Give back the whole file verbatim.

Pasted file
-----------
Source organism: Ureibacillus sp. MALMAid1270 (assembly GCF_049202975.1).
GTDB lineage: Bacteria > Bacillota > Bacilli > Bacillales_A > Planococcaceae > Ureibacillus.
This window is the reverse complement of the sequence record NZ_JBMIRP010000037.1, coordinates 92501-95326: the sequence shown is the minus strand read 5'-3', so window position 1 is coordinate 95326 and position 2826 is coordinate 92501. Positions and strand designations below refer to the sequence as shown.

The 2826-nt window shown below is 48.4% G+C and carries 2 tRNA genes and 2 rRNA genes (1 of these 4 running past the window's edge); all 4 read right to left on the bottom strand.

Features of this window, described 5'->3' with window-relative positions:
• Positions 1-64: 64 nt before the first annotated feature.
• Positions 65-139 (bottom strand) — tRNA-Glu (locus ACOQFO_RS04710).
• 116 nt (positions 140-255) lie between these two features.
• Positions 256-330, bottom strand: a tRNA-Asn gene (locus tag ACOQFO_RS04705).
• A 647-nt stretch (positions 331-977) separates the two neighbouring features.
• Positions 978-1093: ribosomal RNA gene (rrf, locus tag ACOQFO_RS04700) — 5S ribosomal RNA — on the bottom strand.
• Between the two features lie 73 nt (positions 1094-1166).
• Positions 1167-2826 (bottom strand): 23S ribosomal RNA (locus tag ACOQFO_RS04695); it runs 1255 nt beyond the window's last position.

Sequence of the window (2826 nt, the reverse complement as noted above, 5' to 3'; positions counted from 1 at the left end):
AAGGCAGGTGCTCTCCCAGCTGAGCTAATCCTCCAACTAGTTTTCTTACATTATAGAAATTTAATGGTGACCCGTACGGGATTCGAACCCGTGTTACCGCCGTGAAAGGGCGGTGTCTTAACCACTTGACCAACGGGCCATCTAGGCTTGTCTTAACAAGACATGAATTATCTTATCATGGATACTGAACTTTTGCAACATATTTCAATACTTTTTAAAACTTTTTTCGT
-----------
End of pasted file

Source organism: Ureibacillus sp. MALMAid1270 (assembly GCF_049202975.1).
GTDB lineage: Bacteria > Bacillota > Bacilli > Bacillales_A > Planococcaceae > Ureibacillus.
This window is the reverse complement of the sequence record NZ_JBMIRP010000037.1, coordinates 92501-95326: the sequence shown is the minus strand read 5'-3', so window position 1 is coordinate 95326 and position 2826 is coordinate 92501. Positions and strand designations below refer to the sequence as shown.

The 2826-nt window shown below is 48.4% G+C and carries 2 tRNA genes and 2 rRNA genes (1 of these 4 running past the window's edge); all 4 read right to left on the bottom strand.

Features of this window, described 5'->3' with window-relative positions:
• Positions 1-64: 64 nt before the first annotated feature.
• Positions 65-139 (bottom strand) — tRNA-Glu (locus ACOQFO_RS04710).
• 116 nt (positions 140-255) lie between these two features.
• Positions 256-330, bottom strand: a tRNA-Asn gene (locus tag ACOQFO_RS04705).
• A 647-nt stretch (positions 331-977) separates the two neighbouring features.
• Positions 978-1093: ribosomal RNA gene (rrf, locus tag ACOQFO_RS04700) — 5S ribosomal RNA — on the bottom strand.
• Between the two features lie 73 nt (positions 1094-1166).
• Positions 1167-2826 (bottom strand): 23S ribosomal RNA (locus tag ACOQFO_RS04695); it runs 1255 nt beyond the window's last position.

Sequence of the window (2826 nt, the reverse complement as noted above, 5' to 3'; positions counted from 1 at the left end):
AAGGCAGGTGCTCTCCCAGCTGAGCTAATCCTCCAACTAGTTTTCTTACATTATAGAAATTTAATGGTGACCCGTACGGGATTCGAACCCGTGTTACCGCCGTGAAAGGGCGGTGTCTTAACCACTTGACCAACGGGCCATCTAGGCTTGTCTTAACAAGACATGAATTATCTTATCATGGATACTGAACTTTTGCAACATATTTCAATACTTTTTAAAACTTTTTTCGT